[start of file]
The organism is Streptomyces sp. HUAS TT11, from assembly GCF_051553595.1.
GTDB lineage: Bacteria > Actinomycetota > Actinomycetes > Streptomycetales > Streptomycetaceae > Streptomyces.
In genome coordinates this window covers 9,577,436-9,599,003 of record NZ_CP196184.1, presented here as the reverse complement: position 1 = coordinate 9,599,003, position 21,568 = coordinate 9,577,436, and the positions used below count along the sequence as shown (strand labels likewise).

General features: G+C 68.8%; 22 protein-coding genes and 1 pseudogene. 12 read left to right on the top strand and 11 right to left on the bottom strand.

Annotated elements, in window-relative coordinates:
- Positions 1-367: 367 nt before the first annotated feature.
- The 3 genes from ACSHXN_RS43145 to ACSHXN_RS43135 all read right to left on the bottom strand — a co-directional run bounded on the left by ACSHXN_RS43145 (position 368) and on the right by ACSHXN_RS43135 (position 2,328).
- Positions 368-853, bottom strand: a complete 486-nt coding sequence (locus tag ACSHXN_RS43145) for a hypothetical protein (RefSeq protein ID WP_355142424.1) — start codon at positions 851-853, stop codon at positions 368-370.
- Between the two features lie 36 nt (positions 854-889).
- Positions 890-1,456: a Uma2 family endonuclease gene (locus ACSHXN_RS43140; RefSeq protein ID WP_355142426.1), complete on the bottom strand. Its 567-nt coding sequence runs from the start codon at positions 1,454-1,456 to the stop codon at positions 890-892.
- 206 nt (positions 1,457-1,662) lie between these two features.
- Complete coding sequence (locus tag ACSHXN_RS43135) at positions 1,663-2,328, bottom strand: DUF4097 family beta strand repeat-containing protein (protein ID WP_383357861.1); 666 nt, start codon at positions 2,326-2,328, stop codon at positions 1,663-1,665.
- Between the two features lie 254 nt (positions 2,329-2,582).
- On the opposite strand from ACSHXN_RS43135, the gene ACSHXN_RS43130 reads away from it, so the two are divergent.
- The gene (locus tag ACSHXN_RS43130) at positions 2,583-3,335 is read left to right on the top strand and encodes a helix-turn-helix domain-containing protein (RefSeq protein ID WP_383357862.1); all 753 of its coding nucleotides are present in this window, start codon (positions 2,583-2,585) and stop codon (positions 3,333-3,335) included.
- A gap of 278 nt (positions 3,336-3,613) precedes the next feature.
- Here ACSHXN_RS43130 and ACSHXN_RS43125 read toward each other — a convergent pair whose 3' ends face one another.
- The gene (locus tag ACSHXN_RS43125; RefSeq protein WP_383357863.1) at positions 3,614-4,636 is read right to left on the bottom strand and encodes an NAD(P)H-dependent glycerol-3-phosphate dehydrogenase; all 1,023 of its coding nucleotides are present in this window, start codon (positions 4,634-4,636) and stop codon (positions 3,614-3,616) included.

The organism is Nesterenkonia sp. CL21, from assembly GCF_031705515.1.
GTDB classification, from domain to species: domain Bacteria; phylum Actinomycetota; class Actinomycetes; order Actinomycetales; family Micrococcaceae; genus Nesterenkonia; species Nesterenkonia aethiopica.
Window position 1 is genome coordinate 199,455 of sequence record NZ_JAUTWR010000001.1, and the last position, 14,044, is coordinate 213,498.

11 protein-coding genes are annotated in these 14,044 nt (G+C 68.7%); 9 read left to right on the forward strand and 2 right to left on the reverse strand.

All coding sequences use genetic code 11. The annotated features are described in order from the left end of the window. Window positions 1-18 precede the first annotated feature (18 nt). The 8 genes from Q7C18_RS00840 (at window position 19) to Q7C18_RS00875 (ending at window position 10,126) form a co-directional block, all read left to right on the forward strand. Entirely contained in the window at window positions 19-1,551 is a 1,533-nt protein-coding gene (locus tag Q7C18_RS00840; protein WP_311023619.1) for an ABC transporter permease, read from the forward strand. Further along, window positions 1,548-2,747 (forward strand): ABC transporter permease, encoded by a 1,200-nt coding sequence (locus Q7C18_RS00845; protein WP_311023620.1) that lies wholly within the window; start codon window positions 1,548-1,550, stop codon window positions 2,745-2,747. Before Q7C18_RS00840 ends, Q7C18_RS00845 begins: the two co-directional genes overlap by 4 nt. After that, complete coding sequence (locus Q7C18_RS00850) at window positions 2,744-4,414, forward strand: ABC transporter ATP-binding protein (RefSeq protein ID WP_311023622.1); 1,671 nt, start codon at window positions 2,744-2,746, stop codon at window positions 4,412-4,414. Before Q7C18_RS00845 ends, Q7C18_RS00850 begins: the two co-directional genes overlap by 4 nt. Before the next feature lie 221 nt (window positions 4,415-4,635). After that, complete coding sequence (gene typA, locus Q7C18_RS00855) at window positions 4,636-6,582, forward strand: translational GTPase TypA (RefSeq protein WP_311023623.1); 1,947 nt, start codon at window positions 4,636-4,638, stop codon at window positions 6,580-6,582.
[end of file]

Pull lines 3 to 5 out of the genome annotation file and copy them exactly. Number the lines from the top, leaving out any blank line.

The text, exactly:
In genome coordinates this window covers 9,577,436-9,599,003 of record NZ_CP196184.1, presented here as the reverse complement: position 1 = coordinate 9,599,003, position 21,568 = coordinate 9,577,436, and the positions used below count along the sequence as shown (strand labels likewise).

General features: G+C 68.8%; 22 protein-coding genes and 1 pseudogene. 12 read left to right on the top strand and 11 right to left on the bottom strand.

Annotated elements, in window-relative coordinates: